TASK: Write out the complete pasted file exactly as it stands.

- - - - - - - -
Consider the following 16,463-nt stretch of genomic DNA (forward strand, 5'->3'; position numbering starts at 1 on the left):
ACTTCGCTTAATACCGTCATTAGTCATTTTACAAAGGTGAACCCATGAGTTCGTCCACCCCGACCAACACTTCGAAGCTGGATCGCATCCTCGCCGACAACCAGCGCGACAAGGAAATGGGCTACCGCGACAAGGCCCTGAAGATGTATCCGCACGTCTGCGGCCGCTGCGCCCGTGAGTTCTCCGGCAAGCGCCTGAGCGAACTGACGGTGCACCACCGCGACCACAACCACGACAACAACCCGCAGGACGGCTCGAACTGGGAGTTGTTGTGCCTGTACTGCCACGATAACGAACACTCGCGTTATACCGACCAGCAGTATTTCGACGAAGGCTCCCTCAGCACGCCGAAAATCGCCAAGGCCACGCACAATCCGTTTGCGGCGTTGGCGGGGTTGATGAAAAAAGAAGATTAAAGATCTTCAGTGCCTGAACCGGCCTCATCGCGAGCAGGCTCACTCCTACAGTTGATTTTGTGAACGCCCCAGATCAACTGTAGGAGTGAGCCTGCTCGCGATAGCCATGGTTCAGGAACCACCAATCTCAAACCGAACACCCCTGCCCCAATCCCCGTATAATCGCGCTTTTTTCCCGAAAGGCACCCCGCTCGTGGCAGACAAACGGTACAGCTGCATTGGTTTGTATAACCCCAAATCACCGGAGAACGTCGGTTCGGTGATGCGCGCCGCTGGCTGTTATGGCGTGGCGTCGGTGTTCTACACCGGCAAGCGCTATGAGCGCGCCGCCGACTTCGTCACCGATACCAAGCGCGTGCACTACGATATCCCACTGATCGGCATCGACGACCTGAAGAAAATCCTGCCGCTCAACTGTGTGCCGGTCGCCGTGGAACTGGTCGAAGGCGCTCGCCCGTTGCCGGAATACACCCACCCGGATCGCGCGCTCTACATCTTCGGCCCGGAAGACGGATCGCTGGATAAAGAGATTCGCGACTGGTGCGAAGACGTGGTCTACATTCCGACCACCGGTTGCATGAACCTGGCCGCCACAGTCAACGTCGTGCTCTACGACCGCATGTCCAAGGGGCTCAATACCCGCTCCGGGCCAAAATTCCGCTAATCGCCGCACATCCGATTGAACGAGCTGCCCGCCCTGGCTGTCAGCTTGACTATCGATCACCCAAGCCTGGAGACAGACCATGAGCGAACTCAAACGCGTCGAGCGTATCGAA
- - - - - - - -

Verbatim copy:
Consider the following 16,463-nt stretch of genomic DNA (forward strand, 5'->3'; position numbering starts at 1 on the left):
ACTTCGCTTAATACCGTCATTAGTCATTTTACAAAGGTGAACCCATGAGTTCGTCCACCCCGACCAACACTTCGAAGCTGGATCGCATCCTCGCCGACAACCAGCGCGACAAGGAAATGGGCTACCGCGACAAGGCCCTGAAGATGTATCCGCACGTCTGCGGCCGCTGCGCCCGTGAGTTCTCCGGCAAGCGCCTGAGCGAACTGACGGTGCACCACCGCGACCACAACCACGACAACAACCCGCAGGACGGCTCGAACTGGGAGTTGTTGTGCCTGTACTGCCACGATAACGAACACTCGCGTTATACCGACCAGCAGTATTTCGACGAAGGCTCCCTCAGCACGCCGAAAATCGCCAAGGCCACGCACAATCCGTTTGCGGCGTTGGCGGGGTTGATGAAAAAAGAAGATTAAAGATCTTCAGTGCCTGAACCGGCCTCATCGCGAGCAGGCTCACTCCTACAGTTGATTTTGTGAACGCCCCAGATCAACTGTAGGAGTGAGCCTGCTCGCGATAGCCATGGTTCAGGAACCACCAATCTCAAACCGAACACCCCTGCCCCAATCCCCGTATAATCGCGCTTTTTTCCCGAAAGGCACCCCGCTCGTGGCAGACAAACGGTACAGCTGCATTGGTTTGTATAACCCCAAATCACCGGAGAACGTCGGTTCGGTGATGCGCGCCGCTGGCTGTTATGGCGTGGCGTCGGTGTTCTACACCGGCAAGCGCTATGAGCGCGCCGCCGACTTCGTCACCGATACCAAGCGCGTGCACTACGATATCCCACTGATCGGCATCGACGACCTGAAGAAAATCCTGCCGCTCAACTGTGTGCCGGTCGCCGTGGAACTGGTCGAAGGCGCTCGCCCGTTGCCGGAATACACCCACCCGGATCGCGCGCTCTACATCTTCGGCCCGGAAGACGGATCGCTGGATAAAGAGATTCGCGACTGGTGCGAAGACGTGGTCTACATTCCGACCACCGGTTGCATGAACCTGGCCGCCACAGTCAACGTCGTGCTCTACGACCGCATGTCCAAGGGGCTCAATACCCGCTCCGGGCCAAAATTCCGCTAATCGCCGCACATCCGATTGAACGAGCTGCCCGCCCTGGCTGTCAGCTTGACTATCGATCACCCAAGCCTGGAGACAGACCATGAGCGAACTCAAACGCGTCGAGCGTATCGAA